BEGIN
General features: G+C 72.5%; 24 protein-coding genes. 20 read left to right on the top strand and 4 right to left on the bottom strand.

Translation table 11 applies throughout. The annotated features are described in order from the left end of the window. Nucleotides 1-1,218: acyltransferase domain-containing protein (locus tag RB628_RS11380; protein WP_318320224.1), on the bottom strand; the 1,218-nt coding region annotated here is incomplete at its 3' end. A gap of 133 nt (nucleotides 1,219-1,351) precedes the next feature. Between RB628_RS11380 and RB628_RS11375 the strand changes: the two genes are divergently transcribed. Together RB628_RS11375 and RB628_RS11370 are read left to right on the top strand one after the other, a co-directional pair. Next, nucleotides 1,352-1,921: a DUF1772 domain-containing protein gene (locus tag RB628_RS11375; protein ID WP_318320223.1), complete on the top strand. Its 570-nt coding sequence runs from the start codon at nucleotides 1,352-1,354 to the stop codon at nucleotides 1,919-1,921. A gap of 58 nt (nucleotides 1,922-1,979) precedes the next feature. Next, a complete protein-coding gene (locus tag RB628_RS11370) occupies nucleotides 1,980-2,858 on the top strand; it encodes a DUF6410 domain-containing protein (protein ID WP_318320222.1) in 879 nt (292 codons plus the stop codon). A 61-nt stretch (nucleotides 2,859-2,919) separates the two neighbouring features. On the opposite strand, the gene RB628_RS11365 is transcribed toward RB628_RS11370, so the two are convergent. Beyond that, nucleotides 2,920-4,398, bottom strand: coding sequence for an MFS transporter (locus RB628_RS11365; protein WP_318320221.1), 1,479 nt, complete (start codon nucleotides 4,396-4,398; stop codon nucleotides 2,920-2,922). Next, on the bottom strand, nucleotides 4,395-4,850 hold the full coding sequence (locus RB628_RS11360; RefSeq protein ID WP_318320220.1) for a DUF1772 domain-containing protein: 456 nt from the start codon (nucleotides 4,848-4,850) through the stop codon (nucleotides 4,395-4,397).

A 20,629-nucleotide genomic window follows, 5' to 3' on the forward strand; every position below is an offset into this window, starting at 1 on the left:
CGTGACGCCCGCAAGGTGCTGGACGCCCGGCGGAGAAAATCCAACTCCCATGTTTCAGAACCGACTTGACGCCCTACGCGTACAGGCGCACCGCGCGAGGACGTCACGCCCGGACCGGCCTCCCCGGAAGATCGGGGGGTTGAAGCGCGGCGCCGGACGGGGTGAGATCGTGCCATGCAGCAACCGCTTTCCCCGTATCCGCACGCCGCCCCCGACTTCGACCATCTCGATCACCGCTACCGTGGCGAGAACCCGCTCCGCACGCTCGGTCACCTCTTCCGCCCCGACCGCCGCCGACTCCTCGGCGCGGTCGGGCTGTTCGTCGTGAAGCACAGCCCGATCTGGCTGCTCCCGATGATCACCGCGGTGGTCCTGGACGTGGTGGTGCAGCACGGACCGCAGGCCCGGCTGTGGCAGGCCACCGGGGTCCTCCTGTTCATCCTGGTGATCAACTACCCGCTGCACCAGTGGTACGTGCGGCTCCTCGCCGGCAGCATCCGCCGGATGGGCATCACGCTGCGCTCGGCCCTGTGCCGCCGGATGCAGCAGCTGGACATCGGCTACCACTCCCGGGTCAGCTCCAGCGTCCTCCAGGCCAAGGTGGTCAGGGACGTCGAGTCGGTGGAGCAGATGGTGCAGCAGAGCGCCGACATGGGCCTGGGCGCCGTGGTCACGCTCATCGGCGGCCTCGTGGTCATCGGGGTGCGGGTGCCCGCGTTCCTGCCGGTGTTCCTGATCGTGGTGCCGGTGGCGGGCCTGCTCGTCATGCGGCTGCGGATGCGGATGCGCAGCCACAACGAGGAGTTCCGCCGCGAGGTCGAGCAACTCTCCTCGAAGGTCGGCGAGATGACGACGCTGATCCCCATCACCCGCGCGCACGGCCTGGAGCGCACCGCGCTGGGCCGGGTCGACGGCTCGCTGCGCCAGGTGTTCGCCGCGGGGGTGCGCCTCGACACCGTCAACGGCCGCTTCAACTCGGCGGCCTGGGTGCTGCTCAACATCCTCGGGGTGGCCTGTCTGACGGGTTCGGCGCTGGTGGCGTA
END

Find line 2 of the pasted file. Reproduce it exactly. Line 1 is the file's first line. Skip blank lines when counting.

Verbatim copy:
Translation table 11 applies throughout. The annotated features are described in order from the left end of the window. Nucleotides 1-1,218: acyltransferase domain-containing protein (locus tag RB628_RS11380; protein WP_318320224.1), on the bottom strand; the 1,218-nt coding region annotated here is incomplete at its 3' end. A gap of 133 nt (nucleotides 1,219-1,351) precedes the next feature. Between RB628_RS11380 and RB628_RS11375 the strand changes: the two genes are divergently transcribed. Together RB628_RS11375 and RB628_RS11370 are read left to right on the top strand one after the other, a co-directional pair. Next, nucleotides 1,352-1,921: a DUF1772 domain-containing protein gene (locus tag RB628_RS11375; protein ID WP_318320223.1), complete on the top strand. Its 570-nt coding sequence runs from the start codon at nucleotides 1,352-1,354 to the stop codon at nucleotides 1,919-1,921. A gap of 58 nt (nucleotides 1,922-1,979) precedes the next feature. Next, a complete protein-coding gene (locus tag RB628_RS11370) occupies nucleotides 1,980-2,858 on the top strand; it encodes a DUF6410 domain-containing protein (protein ID WP_318320222.1) in 879 nt (292 codons plus the stop codon). A 61-nt stretch (nucleotides 2,859-2,919) separates the two neighbouring features. On the opposite strand, the gene RB628_RS11365 is transcribed toward RB628_RS11370, so the two are convergent. Beyond that, nucleotides 2,920-4,398, bottom strand: coding sequence for an MFS transporter (locus RB628_RS11365; protein WP_318320221.1), 1,479 nt, complete (start codon nucleotides 4,396-4,398; stop codon nucleotides 2,920-2,922). Next, on the bottom strand, nucleotides 4,395-4,850 hold the full coding sequence (locus RB628_RS11360; RefSeq protein ID WP_318320220.1) for a DUF1772 domain-containing protein: 456 nt from the start codon (nucleotides 4,848-4,850) through the stop codon (nucleotides 4,395-4,397).